Senior Tory to meet police over claims MPs were 'blackmailed' not to oust PM 5 months ago

Senior Tory to meet police over claims MPs were 'blackmailed' not to oust PM

William Wragg said he will be speaking to a Met detective next week

A Tory MP who accused Downing Street of trying to "blackmail" MPs into not ousting Boris Johnson is reportedly set to meet police over his claims.


William Wragg said he will be speaking to a Met detective in the House of Commons early next week, after requesting a meeting with the force.

Wragg, who made the claim on Thursday, said he wanted to leave any probe to "experts" rather than No 10, the BBC reported.

A Met Police spokesman said: "As with any such allegations, should a criminal offence be reported to the Met, it would be considered."


Downing Street said Friday that it had not seen any "evidence to support what are clearly serious allegations" but if presented with any "we would look at it very carefully".

The involvement from police comes after further allegations surfaced on Friday concerning the Downing Street parties, with The Telegraph revealing that No 10 staff partied until 1am in a seven-hour drinking session the night before Prince Philip’s funeral. It also emerged Friday that an email was found by Sue Gray, the civil servant tasked with investigating the alleged lockdown- defying parties, showing Johnson's private secretary was warned against holding the gathering.


Wragg's claims also come as Tory whips and Downing Street try to bolster support for Johnson ahead of Gray's report which is due next week.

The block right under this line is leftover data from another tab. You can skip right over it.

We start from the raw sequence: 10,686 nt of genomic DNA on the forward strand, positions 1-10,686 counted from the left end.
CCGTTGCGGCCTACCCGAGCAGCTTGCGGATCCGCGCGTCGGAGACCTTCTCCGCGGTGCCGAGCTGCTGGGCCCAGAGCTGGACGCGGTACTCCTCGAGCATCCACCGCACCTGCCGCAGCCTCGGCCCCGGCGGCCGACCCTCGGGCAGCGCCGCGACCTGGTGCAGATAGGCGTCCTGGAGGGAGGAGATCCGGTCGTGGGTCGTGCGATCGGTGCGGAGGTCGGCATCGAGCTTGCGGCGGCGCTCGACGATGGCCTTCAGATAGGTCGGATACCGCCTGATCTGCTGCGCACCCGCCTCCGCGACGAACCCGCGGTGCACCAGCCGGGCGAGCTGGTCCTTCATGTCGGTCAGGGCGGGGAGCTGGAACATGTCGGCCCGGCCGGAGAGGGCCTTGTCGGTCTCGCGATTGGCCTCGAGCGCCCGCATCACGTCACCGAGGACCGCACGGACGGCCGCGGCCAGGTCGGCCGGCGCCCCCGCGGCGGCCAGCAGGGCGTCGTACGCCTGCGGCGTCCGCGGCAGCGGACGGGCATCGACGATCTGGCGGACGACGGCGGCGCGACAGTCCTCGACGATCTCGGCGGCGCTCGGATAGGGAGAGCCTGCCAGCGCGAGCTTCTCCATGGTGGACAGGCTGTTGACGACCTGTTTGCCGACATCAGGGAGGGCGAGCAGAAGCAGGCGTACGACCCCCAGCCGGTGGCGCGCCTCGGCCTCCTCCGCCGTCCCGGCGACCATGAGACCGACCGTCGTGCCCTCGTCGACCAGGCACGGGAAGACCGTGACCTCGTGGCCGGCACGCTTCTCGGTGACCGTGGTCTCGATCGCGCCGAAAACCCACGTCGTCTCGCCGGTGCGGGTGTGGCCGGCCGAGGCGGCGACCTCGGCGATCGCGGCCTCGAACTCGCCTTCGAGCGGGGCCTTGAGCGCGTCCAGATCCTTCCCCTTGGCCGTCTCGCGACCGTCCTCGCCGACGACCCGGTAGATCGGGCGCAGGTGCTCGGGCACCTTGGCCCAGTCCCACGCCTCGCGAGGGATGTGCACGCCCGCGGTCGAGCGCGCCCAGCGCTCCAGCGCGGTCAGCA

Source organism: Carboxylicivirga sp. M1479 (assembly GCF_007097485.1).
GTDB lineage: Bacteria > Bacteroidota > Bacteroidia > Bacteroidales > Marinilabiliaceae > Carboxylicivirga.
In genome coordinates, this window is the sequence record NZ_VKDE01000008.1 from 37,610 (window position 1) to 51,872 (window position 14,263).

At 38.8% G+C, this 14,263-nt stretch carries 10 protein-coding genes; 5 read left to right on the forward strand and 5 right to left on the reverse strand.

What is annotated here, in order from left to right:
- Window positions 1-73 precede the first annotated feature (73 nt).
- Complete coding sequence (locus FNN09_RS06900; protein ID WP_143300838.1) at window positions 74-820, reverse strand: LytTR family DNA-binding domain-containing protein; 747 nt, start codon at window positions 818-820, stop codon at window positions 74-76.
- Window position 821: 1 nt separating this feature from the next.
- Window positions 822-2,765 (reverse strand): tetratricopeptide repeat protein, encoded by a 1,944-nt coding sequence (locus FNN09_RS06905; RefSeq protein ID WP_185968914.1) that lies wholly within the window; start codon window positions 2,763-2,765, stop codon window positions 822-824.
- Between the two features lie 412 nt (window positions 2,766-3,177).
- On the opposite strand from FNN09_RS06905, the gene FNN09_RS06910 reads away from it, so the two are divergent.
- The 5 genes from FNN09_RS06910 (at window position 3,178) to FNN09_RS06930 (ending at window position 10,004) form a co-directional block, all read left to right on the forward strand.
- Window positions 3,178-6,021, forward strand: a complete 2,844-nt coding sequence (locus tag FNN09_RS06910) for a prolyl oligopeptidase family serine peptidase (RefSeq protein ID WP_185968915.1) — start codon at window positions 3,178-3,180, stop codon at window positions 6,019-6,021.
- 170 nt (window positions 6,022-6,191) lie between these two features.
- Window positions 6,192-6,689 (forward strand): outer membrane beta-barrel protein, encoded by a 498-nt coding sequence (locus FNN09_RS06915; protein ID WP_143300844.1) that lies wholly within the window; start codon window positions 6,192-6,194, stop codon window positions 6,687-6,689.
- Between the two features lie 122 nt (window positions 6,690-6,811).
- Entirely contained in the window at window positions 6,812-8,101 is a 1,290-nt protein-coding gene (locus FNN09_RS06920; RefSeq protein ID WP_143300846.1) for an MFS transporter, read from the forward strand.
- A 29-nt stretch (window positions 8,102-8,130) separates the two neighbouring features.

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Six Tory MPs have so far publicly declared no confidence in the PM, but more are thought to have submitted letters to the chairman of the backbench 1922 committee, Sir Graham Brady. Fifty-four letters are required to trigger a leadership election.


Wragg, MP for Hazel Grove in Greater Manchester and chairman of the Commons Public Administration and Constitutional Affairs Committee, raised his concerns on Thursday and advised colleagues who feel threatened to go to the police.

As well as making the "blackmail" claim, Wragg said Tory whips had threatened those suspected of wanting  Johnson out with the removal of government investment in their constituencies. He further alleged that he had received reports of government ministers, advisers, and staff at No 10 "encouraging the publication of stories in the press seeking to embarrass" those suspected of lacking confidence in Johnson.

Wragg, who is also vice-chairman of the 1922 committee, claimed the reports "would seem to constitute blackmail" - and suggested affected MPs should contact the Commons Speaker as well as police.

After Wragg made his allegations, Christian Wakeford - who this week defected from the Conservatives to the Labour Party - said he was threatened he would not get a high school in his constituency if he did not vote in a certain way.